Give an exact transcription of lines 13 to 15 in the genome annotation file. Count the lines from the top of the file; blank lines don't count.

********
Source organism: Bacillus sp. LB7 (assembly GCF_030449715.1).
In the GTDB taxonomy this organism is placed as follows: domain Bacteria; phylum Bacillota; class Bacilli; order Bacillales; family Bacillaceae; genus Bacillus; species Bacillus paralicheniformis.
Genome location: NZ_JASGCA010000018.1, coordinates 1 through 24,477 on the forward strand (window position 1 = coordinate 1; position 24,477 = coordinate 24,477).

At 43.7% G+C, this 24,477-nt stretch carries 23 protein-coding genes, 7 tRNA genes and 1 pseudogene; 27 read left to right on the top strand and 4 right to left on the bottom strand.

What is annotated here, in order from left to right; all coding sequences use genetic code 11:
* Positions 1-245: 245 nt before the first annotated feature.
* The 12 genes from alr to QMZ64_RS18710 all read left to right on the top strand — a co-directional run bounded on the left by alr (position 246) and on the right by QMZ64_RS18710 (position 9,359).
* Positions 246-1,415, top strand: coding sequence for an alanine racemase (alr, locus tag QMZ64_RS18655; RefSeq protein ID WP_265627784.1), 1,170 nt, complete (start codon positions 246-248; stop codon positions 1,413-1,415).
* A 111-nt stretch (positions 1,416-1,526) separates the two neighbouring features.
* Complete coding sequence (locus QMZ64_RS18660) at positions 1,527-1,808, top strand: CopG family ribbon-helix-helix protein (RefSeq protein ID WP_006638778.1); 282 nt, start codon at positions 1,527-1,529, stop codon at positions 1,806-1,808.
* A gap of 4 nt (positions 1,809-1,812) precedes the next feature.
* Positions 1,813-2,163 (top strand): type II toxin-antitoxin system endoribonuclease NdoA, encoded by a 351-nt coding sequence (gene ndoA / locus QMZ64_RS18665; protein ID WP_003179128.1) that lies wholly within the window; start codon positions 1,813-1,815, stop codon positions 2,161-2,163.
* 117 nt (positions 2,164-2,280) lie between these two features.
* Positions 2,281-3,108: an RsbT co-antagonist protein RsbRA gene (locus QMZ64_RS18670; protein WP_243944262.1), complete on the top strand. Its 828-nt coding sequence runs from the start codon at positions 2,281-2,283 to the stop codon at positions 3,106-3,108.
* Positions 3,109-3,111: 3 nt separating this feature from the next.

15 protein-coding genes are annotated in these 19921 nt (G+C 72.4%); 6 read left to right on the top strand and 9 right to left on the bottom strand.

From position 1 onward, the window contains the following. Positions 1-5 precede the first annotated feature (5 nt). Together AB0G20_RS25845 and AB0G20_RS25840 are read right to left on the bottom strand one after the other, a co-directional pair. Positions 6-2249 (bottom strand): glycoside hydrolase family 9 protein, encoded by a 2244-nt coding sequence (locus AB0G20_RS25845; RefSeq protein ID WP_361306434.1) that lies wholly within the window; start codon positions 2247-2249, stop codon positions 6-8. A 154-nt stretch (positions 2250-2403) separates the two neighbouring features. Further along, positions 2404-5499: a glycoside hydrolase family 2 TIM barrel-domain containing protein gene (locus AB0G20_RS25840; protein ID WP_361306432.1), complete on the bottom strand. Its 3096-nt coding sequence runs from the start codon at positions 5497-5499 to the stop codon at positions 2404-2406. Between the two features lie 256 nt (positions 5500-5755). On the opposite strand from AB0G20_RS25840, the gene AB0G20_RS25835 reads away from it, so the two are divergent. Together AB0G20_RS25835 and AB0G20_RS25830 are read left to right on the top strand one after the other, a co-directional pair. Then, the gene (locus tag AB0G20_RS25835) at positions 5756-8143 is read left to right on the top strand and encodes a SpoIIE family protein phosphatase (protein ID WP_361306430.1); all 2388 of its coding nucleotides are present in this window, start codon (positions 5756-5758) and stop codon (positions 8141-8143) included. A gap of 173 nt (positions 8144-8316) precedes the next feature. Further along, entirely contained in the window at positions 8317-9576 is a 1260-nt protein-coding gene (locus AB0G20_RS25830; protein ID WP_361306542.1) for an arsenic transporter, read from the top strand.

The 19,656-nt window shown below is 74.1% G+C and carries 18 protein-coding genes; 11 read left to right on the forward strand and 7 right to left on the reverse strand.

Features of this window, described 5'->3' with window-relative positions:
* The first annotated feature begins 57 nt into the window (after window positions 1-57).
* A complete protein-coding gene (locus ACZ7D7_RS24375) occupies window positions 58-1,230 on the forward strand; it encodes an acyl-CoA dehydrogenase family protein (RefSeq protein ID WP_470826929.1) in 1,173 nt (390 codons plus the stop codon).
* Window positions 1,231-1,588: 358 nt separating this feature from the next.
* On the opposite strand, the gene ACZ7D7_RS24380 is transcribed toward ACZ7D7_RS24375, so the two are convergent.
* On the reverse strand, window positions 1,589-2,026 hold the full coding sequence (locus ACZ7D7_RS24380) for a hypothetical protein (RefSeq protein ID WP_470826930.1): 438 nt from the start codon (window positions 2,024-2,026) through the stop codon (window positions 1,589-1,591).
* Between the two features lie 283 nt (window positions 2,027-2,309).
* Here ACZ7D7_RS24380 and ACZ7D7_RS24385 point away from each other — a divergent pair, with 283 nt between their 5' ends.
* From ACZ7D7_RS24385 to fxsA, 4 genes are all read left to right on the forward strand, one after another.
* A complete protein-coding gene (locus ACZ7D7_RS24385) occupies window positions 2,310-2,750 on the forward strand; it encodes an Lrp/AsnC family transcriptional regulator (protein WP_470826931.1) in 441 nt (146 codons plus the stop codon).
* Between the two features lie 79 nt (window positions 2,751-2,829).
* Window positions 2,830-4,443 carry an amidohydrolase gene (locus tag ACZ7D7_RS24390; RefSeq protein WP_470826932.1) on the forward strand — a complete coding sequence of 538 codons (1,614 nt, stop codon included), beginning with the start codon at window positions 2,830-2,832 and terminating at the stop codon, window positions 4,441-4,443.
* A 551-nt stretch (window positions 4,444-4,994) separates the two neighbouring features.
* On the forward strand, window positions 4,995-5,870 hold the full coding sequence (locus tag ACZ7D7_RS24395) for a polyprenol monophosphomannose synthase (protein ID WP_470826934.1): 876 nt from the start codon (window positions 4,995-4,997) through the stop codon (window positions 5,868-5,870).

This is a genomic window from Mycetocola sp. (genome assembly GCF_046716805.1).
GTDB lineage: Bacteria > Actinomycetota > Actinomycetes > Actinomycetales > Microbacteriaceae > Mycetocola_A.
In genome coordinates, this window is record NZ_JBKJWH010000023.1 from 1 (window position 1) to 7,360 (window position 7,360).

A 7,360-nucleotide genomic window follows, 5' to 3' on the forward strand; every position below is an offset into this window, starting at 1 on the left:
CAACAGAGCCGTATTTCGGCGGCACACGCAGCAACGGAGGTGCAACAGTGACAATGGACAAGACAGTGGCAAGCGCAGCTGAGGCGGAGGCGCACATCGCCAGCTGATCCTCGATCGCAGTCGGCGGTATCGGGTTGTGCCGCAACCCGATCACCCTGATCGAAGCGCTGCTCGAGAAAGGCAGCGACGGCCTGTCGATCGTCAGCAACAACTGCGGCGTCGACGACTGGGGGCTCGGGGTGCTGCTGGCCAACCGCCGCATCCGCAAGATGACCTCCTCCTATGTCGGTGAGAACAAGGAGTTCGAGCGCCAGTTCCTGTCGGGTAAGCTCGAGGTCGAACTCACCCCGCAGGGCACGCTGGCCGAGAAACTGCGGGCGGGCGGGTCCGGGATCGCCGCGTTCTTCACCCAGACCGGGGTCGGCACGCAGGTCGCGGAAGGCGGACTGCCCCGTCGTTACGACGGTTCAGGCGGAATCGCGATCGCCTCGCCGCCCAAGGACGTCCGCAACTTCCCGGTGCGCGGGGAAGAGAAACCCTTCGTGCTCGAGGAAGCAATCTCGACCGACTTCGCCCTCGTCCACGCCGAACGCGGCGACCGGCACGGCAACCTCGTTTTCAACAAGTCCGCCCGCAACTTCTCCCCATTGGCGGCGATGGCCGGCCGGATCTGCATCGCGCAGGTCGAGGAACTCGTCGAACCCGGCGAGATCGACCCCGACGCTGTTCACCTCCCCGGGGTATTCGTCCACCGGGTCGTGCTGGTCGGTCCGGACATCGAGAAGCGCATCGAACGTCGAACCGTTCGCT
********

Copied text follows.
* 117 nt (positions 2,164-2,280) lie between these two features.
* Positions 2,281-3,108: an RsbT co-antagonist protein RsbRA gene (locus QMZ64_RS18670; protein WP_243944262.1), complete on the top strand. Its 828-nt coding sequence runs from the start codon at positions 2,281-2,283 to the stop codon at positions 3,106-3,108.
* Positions 3,109-3,111: 3 nt separating this feature from the next.